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Produce leaders talk growth and adjustments during pandemic

If you like the way things are going right now, you’re going to love the next 12-18 months.

That may sound ominous with the damage being done by the pandemic and our nation’s leaders’ decisions about it, but three U.S. produce leaders offered optimism during the weekly Produce Marketing Association BB #:153708 town hall webinar, July 8.

People have to eat, and the produce industry’s people have shown to be resilient and innovative, was the consensus.

“It’s all about the people,” said Steve Grinstead, CEO of FreshEdge, which owns produce and food distributors, including Piazza Produce BB #:102623, Get Fresh Produce BB #:161388 and Indianapolis Fruit BB #:102610. “We survived this catastrophic event because of the people.”

Some parts of the business will change permanently, but others will return.

“I don’t think us humans will adapt to living in a bubble,” said Mayda Sotomayor-Kirk, CEO of Seald Sweet LLC, BB #:161579 a Greenyard company, Vero Beach, FL, noting that she still needs to have a great restaurant meal and give hugs to friends and family.

“It’s taking longer than expected,” she said. “I think a vaccine will change this.”

When Grinstead thinks about the overall produce distribution business, he looks at it in segments, he said.

For instance, retail is stable. Foodservice will continue to come back closer to where it was pre-pandemic, but no doubt, some restaurants and chains will go out of business, Grinstead said.

Schools and universities are still unknown based on how many students will be allowed back and what the rules will be, he said. Hotels are struggling, as are sports, which won’t likely return to normal until mid- to late next year, Grinstead said.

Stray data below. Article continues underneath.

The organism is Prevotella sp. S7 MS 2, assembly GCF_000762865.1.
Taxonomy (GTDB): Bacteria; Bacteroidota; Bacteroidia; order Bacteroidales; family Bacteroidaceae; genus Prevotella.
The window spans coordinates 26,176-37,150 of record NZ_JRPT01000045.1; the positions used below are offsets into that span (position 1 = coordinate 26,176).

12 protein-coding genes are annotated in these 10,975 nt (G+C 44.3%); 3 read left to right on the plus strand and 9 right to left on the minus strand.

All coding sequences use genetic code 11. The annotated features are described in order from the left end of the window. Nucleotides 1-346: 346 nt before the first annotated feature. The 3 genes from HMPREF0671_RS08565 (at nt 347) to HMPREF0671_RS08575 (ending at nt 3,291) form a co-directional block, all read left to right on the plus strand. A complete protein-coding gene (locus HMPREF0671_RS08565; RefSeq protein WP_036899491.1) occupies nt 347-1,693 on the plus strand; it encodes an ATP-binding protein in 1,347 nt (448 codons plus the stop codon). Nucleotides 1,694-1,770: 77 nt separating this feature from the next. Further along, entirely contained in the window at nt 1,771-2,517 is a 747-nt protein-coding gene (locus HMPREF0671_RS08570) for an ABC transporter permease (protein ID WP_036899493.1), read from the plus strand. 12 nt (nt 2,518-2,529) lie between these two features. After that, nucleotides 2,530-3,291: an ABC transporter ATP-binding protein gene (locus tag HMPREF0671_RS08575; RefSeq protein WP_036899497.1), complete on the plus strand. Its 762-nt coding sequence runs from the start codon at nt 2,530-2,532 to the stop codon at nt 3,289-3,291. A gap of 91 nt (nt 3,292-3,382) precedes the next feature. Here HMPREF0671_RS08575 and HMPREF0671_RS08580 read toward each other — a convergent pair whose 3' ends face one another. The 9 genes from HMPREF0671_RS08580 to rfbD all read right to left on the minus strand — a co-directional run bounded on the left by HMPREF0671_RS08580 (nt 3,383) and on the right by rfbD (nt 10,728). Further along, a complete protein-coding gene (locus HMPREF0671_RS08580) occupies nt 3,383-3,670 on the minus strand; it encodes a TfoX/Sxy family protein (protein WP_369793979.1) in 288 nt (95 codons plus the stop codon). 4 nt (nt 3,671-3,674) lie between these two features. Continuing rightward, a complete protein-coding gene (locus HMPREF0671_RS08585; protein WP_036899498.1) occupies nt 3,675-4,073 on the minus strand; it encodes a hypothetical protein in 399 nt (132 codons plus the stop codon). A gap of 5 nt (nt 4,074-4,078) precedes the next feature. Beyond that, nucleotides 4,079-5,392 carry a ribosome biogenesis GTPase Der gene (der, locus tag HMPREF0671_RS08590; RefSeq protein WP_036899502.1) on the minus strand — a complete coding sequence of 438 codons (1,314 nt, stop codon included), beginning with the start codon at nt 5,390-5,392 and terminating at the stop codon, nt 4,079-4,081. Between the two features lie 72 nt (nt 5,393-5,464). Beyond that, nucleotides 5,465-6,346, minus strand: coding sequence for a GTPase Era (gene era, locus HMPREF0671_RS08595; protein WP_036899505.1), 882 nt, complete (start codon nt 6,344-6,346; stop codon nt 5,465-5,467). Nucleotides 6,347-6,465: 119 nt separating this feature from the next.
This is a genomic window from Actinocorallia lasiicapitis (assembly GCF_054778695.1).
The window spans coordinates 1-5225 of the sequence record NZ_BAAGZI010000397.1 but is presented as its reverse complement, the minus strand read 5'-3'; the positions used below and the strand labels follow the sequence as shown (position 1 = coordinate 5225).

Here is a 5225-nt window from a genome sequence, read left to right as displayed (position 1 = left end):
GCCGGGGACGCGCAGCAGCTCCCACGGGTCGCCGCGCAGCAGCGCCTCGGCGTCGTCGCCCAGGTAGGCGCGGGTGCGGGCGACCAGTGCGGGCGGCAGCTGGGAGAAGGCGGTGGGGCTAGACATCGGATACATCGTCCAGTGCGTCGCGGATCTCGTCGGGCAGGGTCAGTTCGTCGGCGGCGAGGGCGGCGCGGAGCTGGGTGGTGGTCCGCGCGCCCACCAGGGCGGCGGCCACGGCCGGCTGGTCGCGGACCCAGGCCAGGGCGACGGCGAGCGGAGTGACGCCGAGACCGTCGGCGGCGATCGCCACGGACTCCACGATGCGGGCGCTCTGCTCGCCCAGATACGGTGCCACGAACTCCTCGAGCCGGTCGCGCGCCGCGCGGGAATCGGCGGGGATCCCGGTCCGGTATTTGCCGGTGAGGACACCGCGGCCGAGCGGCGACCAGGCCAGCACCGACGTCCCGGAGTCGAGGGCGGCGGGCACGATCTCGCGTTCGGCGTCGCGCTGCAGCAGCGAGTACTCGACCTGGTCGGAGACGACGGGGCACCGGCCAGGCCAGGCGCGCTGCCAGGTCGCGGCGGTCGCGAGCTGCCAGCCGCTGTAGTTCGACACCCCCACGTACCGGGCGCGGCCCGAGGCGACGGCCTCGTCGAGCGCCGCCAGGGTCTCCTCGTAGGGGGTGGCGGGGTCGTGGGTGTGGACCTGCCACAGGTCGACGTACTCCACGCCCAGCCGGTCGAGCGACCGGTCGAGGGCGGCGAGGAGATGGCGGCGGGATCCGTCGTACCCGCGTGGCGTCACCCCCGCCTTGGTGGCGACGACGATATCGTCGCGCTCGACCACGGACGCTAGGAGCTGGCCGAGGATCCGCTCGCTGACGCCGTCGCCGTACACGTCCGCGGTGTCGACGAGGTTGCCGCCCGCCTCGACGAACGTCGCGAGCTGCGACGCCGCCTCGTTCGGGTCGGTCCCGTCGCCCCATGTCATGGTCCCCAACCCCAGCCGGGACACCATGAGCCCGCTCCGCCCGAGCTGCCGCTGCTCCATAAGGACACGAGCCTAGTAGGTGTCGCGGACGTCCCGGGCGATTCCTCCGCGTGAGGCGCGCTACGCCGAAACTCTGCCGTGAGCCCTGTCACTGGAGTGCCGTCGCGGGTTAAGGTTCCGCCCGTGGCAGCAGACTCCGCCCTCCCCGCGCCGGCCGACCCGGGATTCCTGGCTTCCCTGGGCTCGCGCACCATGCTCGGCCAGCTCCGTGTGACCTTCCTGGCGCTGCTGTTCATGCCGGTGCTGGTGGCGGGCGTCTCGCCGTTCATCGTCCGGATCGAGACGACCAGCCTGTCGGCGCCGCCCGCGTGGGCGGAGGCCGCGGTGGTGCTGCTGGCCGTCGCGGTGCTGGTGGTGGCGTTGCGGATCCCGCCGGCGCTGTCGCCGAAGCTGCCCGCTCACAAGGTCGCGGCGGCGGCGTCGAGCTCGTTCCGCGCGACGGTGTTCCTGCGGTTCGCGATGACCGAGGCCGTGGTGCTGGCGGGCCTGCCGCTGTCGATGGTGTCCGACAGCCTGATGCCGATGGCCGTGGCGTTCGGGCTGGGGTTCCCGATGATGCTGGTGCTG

When it comes to his operation, Stephen Barnard, President/CEO of Mission Produce, Inc. BB #:118126 Oxnard, CA, said they’re looking at what’s really necessary to the business. For example, people traveled each week, and now they’re not, and they’re not missing much.

“Zoom meetings are more efficient, but I still like to see the growers,” in person, Barnard said. While weekly operational meetings are better done virtually, business development still needs to be in person, he said.

“This is a good time to write things off and blame it on the crisis,” he said, and it’s a good time to acquire competitors who have value but aren’t doing as well.

Grinstead said his company is also looking to grow through acquisitions.

Sotomayor said one of her company’s primary items is citrus, which has been extremely popular during the pandemic, but her company and competitors need to be careful not to get too greedy.

“We need to concentrate on movement and growing demand for citrus,” she said.

Sotomayor said the company’s communication with its growers has improved in the past several months, and she expects that will be a business practice that stays.

Grinstead said there are so many things about the pandemic that are political and irrational, both from leaders and consumers.

He said companies need to ask themselves, “What are we in control of? Then work on those things the best you can.”

Greg Johnson is Director of Media Development for Blue Book Services